Blogito, Ergo Sum

by Gregg Calkins

25 November 2008, a Tuesday

Not much new this morning, things remain about the same as they were yesterday.  Market flat, no new appointments, blah blah blah.

An interesting clip from Best of the Web Today:

The Associated Press's Monika Scislowska reports from Warsaw on a new historical finding:

Researchers said Thursday they have identified the remains of Nicolaus Copernicus by comparing DNA from a skeleton and hair retrieved from one of the 16th-century astronomer's books. The findings could put an end to centuries of speculation about the exact resting spot of Copernicus, a priest and astronomer whose theories identified the Sun, not the Earth, as the center of the universe.

Actually, I am the center of the universe, but if Monica wants to believe that the sun is, I don't mind.  Actually, come to think of it, I believe that is what Copernicus thought at the time, so her statement is perfectly correct: that is what his theories identified.  The fact that we now think differently doesn't change that.

Bret Stephens succinctly explains the piracy problem, and I've edited him down even more tightly:

Why? The view of senior U.S. military officials seems to be, in effect, that there is no controlling legal authority. Title 18, Chapter 81 of the United States Code establishes a sentence of life in prison for foreigners captured in the act of piracy. But, crucially, the law is only enforceable against pirates who attack U.S.-flagged vessels, of which today there are few.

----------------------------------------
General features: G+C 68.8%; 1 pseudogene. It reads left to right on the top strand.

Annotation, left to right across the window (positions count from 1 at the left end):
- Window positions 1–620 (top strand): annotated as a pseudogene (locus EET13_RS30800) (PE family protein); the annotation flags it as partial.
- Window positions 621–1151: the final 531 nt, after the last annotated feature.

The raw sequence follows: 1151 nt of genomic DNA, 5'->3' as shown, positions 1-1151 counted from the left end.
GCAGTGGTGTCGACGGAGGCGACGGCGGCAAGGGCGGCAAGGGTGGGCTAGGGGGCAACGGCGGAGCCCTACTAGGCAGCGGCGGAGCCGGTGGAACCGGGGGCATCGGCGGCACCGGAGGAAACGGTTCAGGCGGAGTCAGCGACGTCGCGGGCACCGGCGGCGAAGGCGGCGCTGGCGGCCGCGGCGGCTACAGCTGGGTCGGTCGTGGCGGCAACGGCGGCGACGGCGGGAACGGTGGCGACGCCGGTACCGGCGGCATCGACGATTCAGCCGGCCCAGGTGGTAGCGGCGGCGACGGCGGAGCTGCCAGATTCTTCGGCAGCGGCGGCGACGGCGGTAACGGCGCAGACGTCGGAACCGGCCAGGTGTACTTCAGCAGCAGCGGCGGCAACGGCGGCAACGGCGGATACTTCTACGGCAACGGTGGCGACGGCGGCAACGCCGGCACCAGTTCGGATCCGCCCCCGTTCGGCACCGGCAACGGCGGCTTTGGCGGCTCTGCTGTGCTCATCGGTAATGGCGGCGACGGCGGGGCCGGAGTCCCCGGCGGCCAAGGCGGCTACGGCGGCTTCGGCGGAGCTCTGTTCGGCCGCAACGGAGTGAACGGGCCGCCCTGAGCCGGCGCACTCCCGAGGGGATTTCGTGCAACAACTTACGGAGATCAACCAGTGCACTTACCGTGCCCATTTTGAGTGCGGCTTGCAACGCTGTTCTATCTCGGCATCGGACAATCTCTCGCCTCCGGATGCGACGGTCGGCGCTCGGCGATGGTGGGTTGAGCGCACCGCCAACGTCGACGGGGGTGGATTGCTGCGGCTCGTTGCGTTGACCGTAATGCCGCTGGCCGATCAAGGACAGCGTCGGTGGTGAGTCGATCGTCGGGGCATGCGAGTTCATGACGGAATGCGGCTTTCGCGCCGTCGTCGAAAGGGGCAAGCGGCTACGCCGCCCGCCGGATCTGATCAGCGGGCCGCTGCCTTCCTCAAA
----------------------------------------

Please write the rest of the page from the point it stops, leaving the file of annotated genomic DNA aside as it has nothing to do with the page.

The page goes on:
What about international law? Article 110 of the U.N.'s Law of the Sea Convention -- ratified by most nations, but not by the U.S. -- enjoins naval ships from simply firing on suspected pirates. Instead, they are required first to send over a boarding party to inquire of the pirates whether they are, in fact, pirates.  ...

(In) the 18th century, pirates knew exactly where they stood in relation to the law. A legal dictionary of the day spelled it out: "A piracy attempted on the Ocean, if the Pirates are overcome, the Takers may immediately inflict a Punishment by hanging them up at the Main-yard End; though this is understood where no legal judgment may be obtained."  ...  (And) it succeeded in mostly eliminating piracy by the late 19th century

"We're humane warriors," says one U.S. Navy officer. "When the pirates put down their RPGs and raise their hands, we take them alive. And that's a lot tougher than taking bodies."

And how simple is the solution?  Simply stop accepting surrender as one of the rules of warfare, particularly with respect to piracy.  If you are a pirate, you headed for a quick and abrupt death, period.  End the problem the way we learned to do it several hundred years ago.